Because symptoms differ widely between patients, a more specific method is needed to stratify individuals with psychosis—beyond clinical high-risk and recent-onset, suggests a study published in JAMA Psychiatry. To better identify and categorize symptoms, researchers developed a machine learning model to “redraw boundaries” within early psychosis.

The study involved 749 participants and 10 sites across Europe and the United Kingdom. The researchers divided participants into 4 groups: clinical high risk for psychosis (CHR-P), recent-onset psychosis (ROP), recent-onset depression (ROD), and healthy control participants. They validated and compared the results, analyzing premorbid risk factors, 18-month longitudinal illness courses, and schizophrenia polygenic risk scores (PRS). They measured clinical data as well as biological data obtained from MRI scans of grey and white matter and cerebrospinal fluid measurements.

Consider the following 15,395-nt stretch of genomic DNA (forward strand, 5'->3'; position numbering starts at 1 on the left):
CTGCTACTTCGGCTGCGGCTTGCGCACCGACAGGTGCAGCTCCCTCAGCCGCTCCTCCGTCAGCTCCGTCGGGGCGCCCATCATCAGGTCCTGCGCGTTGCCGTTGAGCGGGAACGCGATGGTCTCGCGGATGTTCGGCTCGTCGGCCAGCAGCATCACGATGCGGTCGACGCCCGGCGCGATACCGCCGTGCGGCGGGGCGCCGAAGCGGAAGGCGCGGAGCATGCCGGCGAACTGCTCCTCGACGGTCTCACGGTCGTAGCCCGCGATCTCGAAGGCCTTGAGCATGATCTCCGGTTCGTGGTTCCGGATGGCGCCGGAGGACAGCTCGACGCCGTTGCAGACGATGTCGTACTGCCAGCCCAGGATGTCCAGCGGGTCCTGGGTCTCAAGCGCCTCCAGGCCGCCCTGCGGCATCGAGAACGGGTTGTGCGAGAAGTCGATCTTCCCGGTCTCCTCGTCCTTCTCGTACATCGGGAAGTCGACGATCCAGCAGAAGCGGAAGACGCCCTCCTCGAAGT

The researchers found depression symptoms in 51% of the CHR-P and ROP and in 26% of a high-functioning subgroup. They also found an underlying genetic risk of early illness. These and other discoveries around genetic cognitive risk factors support the use of “neurodevelopmental preventive strategies and provide a homogeneous target that could enhance the possibility of translation,” the investigators believe.

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The researchers admitted that classifying individuals with early illness is difficult because symptoms may change rapidly. They also stated that the patterns found “could be further probed for more sensitive underlying dimensions and subgroups.”

In conclusion, “associations between the modalities were not straightforward and may indicate relatively independent preventive targets,” the researchers stated. “The results provide important context beyond positive symptom severity in these groups and their associations to brain volume reductions.”


Dwyer DB, Buciuman MO, Ruef A, et al. Clinical, Brain, and Multilevel Clustering in Early Psychosis and Affective Stages Published online, 2022 May 18. JAMA Psychiatry. 2022;10.1001/jamapsychiatry.2022.1163. doi:10.1001/jamapsychiatry.2022.1163

This article originally appeared on Psychiatry Advisor